Lytham 01253 734791
Preston 01772 822591

Eye Examinations

Your eye exam is a fully comprehensive vision assessment but also a very relevant health check.

It is important to have regular eye exams even if you don’t feel you are having any problems.

A full sight test includes:

  • Discussion of any visual problems you are having and information taken regarding your ocular history.
  • Measuring your vision at distance and near and determining if any prescription is required. We also monitor accommodation (how well you can focus your eyes).
  • Checking your eye muscles are working well together.
  • A full health check assessing the eyes externally and internally. This may include measuring the pressure in your eyes.
  • Assessment of your field of vision (how well you see centrally and in the periphery).
  • Retinal photography is available at our Preston practice (additional fee applies).

Regular eye exams can lead to early detection and treatment of common eye problems such as cataracts, glaucoma and age related macula degeneration. Assessment of your eye health can also help to detect conditions which affect the whole body.

At Broadhursts our eye examinations are a minimum of 30 minutes and are tailored to meet your individual needs.

At the end of your eye exam the Optometrist will fully discuss the results with you. They will conclude any options for vision correction if it is required and give advice on maintaining eye health.

Our Preston practice also offers retinal examinations including the state-of-the-art Optomap retinal examination and digital fundus photography.

NHS eye examinations:

All of our practices offer NHS examinations

Are you entitled to an NHS eye examination?

The following people automatically qualify for free eye examinations at certain intervals as determined by the NHS and your optometrist:

  • If you are under 16.
  • If you are 16, 17 or 18 and in full-time education.
  • If you are aged 60 or over.
  • If you have glaucoma.
  • If you are advised by a hospital eye specialist (an ophthalmologist) that you are at risk of glaucoma.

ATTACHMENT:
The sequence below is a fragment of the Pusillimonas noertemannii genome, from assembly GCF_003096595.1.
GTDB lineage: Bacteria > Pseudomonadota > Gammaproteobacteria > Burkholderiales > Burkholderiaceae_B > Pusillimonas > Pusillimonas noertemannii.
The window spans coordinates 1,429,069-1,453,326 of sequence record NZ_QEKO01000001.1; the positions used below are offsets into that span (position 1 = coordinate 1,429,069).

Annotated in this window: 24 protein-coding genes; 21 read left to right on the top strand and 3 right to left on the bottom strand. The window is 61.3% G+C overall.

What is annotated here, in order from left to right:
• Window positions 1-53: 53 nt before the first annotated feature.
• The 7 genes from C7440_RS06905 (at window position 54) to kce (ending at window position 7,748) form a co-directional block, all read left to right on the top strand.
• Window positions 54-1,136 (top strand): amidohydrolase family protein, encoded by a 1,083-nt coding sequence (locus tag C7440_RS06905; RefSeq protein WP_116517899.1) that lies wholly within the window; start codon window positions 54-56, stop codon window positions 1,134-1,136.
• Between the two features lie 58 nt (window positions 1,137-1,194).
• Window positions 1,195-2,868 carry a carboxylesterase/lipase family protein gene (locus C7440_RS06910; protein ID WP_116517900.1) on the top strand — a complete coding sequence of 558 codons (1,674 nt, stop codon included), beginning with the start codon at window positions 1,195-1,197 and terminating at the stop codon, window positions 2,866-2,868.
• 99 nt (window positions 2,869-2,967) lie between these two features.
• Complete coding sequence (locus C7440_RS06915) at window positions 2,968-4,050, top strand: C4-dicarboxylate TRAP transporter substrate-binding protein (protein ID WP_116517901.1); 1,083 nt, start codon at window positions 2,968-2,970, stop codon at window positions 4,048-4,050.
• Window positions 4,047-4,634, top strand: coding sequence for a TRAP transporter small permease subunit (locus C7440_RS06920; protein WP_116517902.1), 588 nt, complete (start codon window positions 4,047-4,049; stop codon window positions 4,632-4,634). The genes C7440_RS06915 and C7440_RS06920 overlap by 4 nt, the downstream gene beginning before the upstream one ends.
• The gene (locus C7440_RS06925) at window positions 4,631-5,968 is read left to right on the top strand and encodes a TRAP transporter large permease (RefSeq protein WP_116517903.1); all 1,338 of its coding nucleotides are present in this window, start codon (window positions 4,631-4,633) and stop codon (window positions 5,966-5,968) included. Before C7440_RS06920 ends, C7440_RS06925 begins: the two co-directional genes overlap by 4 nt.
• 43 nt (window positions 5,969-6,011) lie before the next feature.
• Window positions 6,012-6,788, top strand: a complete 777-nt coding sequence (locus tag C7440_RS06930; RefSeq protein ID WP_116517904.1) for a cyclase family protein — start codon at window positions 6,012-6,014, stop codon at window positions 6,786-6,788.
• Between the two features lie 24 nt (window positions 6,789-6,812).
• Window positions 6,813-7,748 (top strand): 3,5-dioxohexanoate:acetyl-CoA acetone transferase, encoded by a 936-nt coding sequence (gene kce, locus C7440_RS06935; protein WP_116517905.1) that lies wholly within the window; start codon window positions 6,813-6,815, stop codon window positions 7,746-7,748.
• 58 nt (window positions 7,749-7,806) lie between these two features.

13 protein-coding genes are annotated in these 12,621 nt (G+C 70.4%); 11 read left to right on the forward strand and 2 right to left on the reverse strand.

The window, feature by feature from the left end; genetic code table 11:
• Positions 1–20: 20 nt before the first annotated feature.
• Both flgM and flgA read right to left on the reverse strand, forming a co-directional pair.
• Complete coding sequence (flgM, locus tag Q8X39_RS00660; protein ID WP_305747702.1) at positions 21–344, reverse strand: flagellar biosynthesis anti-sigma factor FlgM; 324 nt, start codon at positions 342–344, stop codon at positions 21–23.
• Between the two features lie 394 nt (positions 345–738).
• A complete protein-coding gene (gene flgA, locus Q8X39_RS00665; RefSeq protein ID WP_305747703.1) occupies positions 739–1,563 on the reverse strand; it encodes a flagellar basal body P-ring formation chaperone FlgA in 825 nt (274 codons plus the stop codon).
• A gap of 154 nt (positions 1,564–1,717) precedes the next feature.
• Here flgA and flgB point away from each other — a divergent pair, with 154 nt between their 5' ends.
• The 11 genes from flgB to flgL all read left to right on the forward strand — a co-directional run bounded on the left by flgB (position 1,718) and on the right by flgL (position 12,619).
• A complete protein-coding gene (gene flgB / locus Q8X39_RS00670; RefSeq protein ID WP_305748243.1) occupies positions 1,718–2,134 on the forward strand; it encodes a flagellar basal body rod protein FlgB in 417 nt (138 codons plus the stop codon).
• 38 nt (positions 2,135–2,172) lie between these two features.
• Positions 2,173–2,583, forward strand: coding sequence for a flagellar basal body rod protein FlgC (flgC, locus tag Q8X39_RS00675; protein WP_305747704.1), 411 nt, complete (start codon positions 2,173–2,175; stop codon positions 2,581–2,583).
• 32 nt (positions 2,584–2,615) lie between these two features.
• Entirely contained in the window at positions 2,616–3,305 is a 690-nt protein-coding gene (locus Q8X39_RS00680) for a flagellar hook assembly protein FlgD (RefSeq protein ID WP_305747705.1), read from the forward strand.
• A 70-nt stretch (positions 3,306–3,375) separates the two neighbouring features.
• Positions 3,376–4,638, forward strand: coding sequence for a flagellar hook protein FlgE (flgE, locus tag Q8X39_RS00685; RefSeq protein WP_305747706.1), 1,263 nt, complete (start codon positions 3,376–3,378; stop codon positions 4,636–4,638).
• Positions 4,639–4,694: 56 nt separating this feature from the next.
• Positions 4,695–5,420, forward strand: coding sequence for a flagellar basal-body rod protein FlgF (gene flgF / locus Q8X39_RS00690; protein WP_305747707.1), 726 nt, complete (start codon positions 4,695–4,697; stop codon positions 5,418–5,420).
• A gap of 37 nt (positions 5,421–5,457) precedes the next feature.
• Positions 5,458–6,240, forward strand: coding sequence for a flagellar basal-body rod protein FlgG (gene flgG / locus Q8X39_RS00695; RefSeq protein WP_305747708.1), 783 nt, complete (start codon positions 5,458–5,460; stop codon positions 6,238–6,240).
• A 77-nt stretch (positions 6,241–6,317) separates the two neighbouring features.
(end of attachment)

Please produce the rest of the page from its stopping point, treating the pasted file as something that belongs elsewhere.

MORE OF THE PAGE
• If you are aged 40 or over and have a close relative (parent, brother, sister, son, or daughter) with glaucoma.
  • If you have diabetes.
  • If you are registered as severely sight-impaired/blind or sight-impaired/partially sighted.
  • If you have been prescribed complex lenses (the optometrist will need to see your last optical prescription).
  • If you are under a hospital eye service and your eye test is carried out through the hospital eye department as part of the management of your eye condition.

If you (or your partner) gets one of the following:

  • Income Support.
  • Income-based Jobseeker’s Allowance.
  • Income-related Employment and Support Allowance.
  • Pension Credit Guarantee Credit.
  • You are entitled to, or named on, a valid NHS tax credit exemption certificate.
  • You are a war pensioner – if treatment is connected with the pensionable disability.
  • You are named on an HC2 (or HC3) certificate because of low income (see below).

Who gets help towards the costs of glasses and contact lenses?

You can get vouchers towards the costs of glasses or contact lenses:

  • If you are under 16.
  • If you are 16, 17 or 18 and in full-time education.
  • If you have been prescribed complex lenses (the optometrist will need to see your last optical prescription).

If you (or your partner) gets one of the following:

  • Income Support.
  • Income-based Jobseeker’s Allowance.
  • Income-related Employment and Support Allowance.
  • Pension Credit Guarantee Credit.
  • You are entitled to, or named on, a valid NHS tax credit exemption certificate.
  • You are named on an HC2 (or HC3) certificate because of low income.

Want to book an examination? Click here to fill out the eye examination request form.

Can we help? Ask Mike

If you have a question, why not ask Mike Broadhurst? he would love to help.